As the Feb. 3 Iowa caucus approaches, Democratic candidates are suddenly talking about God. Hoping to attract religious voters on the Iowa trail, they're invoking the Bible and meeting with religious leaders.
Massachusetts Sen. Elizabeth Warren used the Bible to argue that banks in the 1980s exploited average people, saying, "Bankruptcy is provided (for) in the Bible. Every seven years debts are forgiven."
South Bend, Indiana Mayor Pete Buttigieg used Scripture when alluding to illegal immigrants, urging voters to "[c]oncern ourselves with the poor. Identify with the prisoner. Welcome the stranger and love our neighbor."
Critics say former Vice President Joe Biden pandered to an historically African American church in Des Moines.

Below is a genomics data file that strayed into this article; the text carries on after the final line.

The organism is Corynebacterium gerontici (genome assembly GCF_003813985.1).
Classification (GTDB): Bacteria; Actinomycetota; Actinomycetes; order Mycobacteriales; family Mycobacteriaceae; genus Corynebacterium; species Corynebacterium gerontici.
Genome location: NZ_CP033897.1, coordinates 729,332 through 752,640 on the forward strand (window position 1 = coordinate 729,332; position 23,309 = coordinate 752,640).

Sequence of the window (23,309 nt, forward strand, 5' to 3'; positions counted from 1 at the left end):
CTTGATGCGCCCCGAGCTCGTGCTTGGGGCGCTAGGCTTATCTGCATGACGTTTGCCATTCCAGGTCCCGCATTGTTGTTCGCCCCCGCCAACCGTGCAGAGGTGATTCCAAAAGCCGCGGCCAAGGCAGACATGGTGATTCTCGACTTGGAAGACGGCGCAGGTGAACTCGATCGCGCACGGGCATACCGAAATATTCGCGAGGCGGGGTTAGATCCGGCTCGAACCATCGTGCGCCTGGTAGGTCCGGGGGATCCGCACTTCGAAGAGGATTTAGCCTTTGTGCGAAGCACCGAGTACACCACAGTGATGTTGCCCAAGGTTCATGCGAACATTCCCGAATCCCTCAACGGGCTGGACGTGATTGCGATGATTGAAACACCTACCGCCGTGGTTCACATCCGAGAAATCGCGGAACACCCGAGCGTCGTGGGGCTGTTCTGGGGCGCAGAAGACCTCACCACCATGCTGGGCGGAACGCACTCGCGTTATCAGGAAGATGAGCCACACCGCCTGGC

At the Corinthian Baptist Church on Sunday, parishioners prayed over Biden for five minutes.
But President Trump is accusing the Dems of being anti-religious.
At the launch of the "Evangelicals for Trump" campaign in Florida on Friday, the president said, "Our opponents want to shut out God from the public square so they can impose their extreme anti-religious and socialist agenda on America."
Trump singled out Buttigieg, mocking the Democrat's sudden appeal to faith.
With so many religious votes at stake, it's unlikely the "God talk" will stop anytime soon.